Facebook’s API Will Change Marketing Forever
Note: This post was written prior to Facebook’s formal announcement detailing which data sets will be accessible by third party developers.
The web is flooded with news everyday, most of it trivial, but every once in a while we get a day that is a true game changer. Today is that day for all marketers. Today Facebook will announce changes to its API allowing third-party developers to access user submitted information from Facebook for use in their applications. You are asking yourself right now, what do geeky API calls have to do with marketing? Everything.
Now that you have read my previous post about API marketing, I hope that you are beggining to see the implications of Facebook’s announcement. Facebook with more than 200 million users is the largest social network on the Internet. API data has gone primarily under the radar until now because most applications offering APIs had much smaller user-bases. Twitter is the application that made API’s popular. It has more than 3,000 applications built on its API but it only has around 13 million users. Facebook in addition to having a huge amount of users also has a vast variety of data from text, images, videos, etc.
Until this most recent announcement of API changes Facebook as been considered a walled garden in which you had to be a member logged into Facebook to share information and once logged out the information was not accessible. Companies have had access to most user submitted information. This includes information on sites like Twitter, Digg, message boards, and niche social networks thanks to tools like Google Blog Search, Filter Box, Radian6 and other tools built to monitor user submitted data. However, Facebook and its mountain of data remained the kid by itself standing in the corner.
Why is Facebook doing this?
Understand that these changes to its API offers Facebook the greatest potential for monetizing of their platform. Their has long been discussion about the lack of effectiveness of advertising in social networks and Facebook knows this. Lets be clear, really brilliant people work at Facebook, they know what they are doing. They understand the true value they have is in the data not eyeballs. I have said this before but it is worth repeating.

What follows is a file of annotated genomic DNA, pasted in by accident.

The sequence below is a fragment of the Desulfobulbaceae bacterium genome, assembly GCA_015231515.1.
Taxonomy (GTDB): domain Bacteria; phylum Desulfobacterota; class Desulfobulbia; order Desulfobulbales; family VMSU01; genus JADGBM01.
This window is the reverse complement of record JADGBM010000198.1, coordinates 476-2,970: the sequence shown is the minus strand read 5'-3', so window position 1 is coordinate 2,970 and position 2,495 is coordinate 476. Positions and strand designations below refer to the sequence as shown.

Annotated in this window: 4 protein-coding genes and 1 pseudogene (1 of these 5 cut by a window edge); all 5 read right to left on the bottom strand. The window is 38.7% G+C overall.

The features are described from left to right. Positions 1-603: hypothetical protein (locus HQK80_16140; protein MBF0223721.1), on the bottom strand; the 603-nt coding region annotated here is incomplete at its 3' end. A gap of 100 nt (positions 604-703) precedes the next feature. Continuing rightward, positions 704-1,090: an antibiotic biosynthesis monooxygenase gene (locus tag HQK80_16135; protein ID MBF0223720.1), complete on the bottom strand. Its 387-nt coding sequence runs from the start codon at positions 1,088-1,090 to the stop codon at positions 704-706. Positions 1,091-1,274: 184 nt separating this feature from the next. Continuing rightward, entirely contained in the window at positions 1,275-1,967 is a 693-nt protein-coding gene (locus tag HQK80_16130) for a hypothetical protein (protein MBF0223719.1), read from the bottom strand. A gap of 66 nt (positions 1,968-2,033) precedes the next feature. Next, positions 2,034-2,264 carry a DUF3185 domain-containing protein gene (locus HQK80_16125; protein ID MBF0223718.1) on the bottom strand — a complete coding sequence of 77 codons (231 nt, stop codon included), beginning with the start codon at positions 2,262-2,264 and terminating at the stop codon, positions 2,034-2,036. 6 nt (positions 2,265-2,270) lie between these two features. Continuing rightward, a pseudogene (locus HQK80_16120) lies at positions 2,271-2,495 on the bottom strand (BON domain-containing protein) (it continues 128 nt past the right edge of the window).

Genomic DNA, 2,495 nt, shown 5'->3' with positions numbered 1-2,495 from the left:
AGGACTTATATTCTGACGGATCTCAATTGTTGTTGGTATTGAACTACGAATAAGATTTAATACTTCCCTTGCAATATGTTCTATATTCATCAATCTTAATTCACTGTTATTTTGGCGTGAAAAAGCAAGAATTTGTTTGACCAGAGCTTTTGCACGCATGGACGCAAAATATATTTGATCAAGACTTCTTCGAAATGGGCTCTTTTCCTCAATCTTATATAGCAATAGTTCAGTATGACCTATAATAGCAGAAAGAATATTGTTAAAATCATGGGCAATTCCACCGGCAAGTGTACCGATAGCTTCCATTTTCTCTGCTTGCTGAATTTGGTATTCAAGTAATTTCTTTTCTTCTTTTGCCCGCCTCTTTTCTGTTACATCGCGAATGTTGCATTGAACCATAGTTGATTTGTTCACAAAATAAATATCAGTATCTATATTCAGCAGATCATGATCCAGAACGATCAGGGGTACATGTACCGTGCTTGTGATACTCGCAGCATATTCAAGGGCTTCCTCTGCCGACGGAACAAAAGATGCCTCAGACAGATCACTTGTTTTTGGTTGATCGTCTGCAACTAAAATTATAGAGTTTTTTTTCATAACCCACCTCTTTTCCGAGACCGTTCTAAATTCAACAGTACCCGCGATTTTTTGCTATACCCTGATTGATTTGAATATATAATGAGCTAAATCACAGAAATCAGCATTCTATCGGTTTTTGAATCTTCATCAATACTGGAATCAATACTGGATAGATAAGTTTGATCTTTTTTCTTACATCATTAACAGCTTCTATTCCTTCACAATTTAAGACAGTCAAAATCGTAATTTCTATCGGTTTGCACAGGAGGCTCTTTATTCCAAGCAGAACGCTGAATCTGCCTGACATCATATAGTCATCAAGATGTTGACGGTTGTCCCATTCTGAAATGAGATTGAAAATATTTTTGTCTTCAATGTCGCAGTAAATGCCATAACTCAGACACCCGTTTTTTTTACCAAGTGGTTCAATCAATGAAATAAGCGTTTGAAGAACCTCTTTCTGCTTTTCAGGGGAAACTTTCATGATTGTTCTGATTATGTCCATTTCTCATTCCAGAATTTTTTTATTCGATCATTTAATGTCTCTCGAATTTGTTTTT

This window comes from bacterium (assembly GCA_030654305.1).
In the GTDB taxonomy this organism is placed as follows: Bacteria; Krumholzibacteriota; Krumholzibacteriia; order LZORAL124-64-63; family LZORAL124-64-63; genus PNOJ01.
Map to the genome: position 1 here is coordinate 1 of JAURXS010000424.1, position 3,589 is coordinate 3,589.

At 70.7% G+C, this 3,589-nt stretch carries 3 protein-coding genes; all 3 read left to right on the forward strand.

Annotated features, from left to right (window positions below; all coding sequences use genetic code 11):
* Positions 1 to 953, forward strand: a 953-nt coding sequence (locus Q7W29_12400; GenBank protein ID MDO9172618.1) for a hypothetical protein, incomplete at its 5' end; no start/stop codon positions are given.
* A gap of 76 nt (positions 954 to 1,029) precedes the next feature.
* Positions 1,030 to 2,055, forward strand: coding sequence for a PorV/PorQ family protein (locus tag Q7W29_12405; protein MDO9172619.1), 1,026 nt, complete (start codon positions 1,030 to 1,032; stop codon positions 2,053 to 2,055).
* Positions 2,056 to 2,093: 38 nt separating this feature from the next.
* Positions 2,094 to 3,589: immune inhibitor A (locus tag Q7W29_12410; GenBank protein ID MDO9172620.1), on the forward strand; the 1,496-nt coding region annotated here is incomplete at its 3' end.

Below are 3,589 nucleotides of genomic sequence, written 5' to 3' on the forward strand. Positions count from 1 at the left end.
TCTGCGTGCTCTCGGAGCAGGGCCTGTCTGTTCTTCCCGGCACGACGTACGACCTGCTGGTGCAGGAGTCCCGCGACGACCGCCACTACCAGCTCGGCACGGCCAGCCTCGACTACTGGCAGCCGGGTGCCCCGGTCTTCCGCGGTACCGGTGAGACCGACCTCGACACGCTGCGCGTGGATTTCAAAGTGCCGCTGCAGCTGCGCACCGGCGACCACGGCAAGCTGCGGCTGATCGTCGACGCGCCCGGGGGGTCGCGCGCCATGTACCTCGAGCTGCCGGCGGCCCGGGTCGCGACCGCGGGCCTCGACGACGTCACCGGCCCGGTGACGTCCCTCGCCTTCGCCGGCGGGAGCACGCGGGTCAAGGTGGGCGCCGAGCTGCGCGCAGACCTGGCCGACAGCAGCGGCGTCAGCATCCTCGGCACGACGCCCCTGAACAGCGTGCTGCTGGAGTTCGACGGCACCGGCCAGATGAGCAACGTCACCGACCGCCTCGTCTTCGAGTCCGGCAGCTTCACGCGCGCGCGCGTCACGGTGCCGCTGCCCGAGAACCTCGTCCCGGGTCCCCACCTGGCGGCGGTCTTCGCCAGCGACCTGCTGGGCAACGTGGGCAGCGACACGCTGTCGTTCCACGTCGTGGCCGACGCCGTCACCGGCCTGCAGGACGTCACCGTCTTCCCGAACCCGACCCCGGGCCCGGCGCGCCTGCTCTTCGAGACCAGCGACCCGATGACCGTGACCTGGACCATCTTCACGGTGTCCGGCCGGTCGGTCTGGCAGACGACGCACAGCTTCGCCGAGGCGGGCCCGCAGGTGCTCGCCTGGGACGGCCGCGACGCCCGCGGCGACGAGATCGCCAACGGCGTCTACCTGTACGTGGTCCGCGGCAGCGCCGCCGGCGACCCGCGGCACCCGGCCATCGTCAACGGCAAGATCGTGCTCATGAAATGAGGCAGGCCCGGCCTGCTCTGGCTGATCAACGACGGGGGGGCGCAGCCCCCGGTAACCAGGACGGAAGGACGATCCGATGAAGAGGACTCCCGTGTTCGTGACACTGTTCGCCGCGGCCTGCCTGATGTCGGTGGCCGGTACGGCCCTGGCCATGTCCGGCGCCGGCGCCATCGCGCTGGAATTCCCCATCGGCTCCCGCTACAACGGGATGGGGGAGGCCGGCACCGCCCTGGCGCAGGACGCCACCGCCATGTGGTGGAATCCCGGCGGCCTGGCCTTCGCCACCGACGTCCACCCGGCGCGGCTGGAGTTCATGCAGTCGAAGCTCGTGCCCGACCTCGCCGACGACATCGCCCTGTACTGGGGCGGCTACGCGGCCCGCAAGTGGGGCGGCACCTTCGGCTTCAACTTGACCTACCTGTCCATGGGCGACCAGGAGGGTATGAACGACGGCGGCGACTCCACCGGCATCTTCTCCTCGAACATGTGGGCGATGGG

The social web economy is about data and relationships relationships not about eyeballs and impressions.
That being said this API announcement is the first step for Facebook to monetize its data. For example, Twitter users that use desktop applications are currently allowed 100 API requests per hour. Sending a tweet, looking up a profile, doing a search, are each one API request. Facebook could potentially set a free level of API request activity and then charge developers for additional API requests. This is a simplified monetization strategy but could be the foundation for the approach they take.
Implications For Brand Marketers:
If you are a marketer, your job changed today. Today Facebook gave you the keys to a luxury sedan of consumer insight and data. Most commentary surrounding Facebook’s API changes will be detailing what developers can do with the new API. Their will also be discussions about the validity of building a business on another company’s platform. This post though is for marketers, especially the non-geek marketers, the people that may not even know what an API is.
Marketers have spent years trying to determine what their customers want and what triggers actually lead a consumer to by a product. This has been done through market research, focus groups, surveys and a host of other methods used to collect customer data. Today the social web has flipped that process because now consumers are freely submitting their own information onto the web and the organizations that can effectively collect and analyze it and use it to build positive relationships with consumers will be successful.
Facebook has opened the spigot on the web’s most robust source of social consumer data. Here are some examples of how this data could be used by brand marketers:
- Incorporate Facebook data into existing social media monitoring systems for added insight
- Company’s like Ford that have dealers that sell their products could build applications that sort by location consumers talking about buying or needing a new car and what they are looking for. This information could be used to provide insight to the dealer on local customers as well as their opinions of dealer’s advertising and marketing.
- Create an extensional of current CRM sales tools that incorporates individuals Facebook updates and data into their CRM profile in real-time. This could be used to make more relevant sales calls, meetings and help build relationships.
- Aggregate and display how consumers are currently using your product to showcase uses to potential consumers from a trusted third-party.
Above are only some quick thoughts and more possibilities will be known once Facebook releases its updated API documentation later today. If you are a marketer you must realize that user generated data is key to future consumer insights and building brand advocates. Today Facebook has handed you something you have long been looking for…